Care and outcomes in patients with ischemic stroke with and without preexisting dementia
Additional Document Info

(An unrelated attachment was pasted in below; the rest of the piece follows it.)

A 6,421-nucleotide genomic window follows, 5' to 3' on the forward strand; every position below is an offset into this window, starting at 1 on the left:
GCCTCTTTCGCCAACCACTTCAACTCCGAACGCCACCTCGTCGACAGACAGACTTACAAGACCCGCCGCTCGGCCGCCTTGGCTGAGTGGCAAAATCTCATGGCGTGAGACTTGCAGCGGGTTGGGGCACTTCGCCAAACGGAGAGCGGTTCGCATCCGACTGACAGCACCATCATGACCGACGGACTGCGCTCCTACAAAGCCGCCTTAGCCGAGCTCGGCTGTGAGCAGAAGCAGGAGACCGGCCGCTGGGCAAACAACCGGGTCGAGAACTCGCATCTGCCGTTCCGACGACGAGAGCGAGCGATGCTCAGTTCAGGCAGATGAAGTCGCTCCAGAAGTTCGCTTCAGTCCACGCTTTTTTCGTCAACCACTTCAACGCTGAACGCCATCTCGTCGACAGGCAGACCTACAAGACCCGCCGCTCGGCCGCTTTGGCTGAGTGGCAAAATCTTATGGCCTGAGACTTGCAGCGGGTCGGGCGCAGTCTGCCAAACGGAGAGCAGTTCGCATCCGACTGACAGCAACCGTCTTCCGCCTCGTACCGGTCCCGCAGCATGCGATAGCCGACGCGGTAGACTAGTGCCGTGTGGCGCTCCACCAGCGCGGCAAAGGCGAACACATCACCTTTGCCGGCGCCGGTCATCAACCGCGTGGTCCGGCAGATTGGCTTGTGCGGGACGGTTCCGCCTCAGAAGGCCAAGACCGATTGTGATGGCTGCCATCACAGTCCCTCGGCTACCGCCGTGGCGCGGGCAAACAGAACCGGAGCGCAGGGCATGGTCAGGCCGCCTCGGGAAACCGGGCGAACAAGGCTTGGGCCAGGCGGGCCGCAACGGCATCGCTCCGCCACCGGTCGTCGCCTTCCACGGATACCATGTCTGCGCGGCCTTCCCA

OBJECTIVE: To describe clinical characteristics and evaluate processes of care and outcomes at discharge in patients with ischemic stroke with and without preexisting dementia. METHODS: Retrospective cohort study using the Registry of the Canadian Stroke Network including patients presenting with an acute ischemic stroke between 2003 and 2008. Preexisting dementia was defined as any type of dementia that was present prior to the index stroke case. Palliative patients were excluded. Demographic information, clinical presentation, selected process measures (e.g., thrombolysis, admission to stroke unit, carotid imaging, stroke prevention), pneumonia, death, disability, and disposition at discharge were analyzed. RESULTS: Among 9,304 eligible patients with an acute ischemic stroke, 702 (9.1%) had a history of dementia. Patients with dementia were older (mean age 81 vs 70 years; p < 0.001), had more severe strokes (Canadian Neurological Scale score <4, 20.7% vs 10.5%; p < 0.001), and were more likely to have atrial fibrillation (22.8% vs 15.3%; p < 0.001) than those without dementia. Patients with dementia were slightly less likely to be admitted to a stroke unit (63% vs 67.6%; odds ratio [OR] 0.82, 95% confidence interval [CI] 0.70-0.96) or to receive thrombolysis (10.5% vs 15.7%; OR 0.63, 95% CI 0.49-0.81). There were no differences in other performance measures. Patients with preexisting dementia had higher disability at discharge (OR 3.20, 95% CI 2.64-3.87) and were less likely to be discharged to their prestroke place of residence (24% vs 45%; p < 0.001). CONCLUSIONS: In patients with stroke, preexisting dementia is associated with high rates of disability and institutionalization, representing an increasing challenge for the health care system.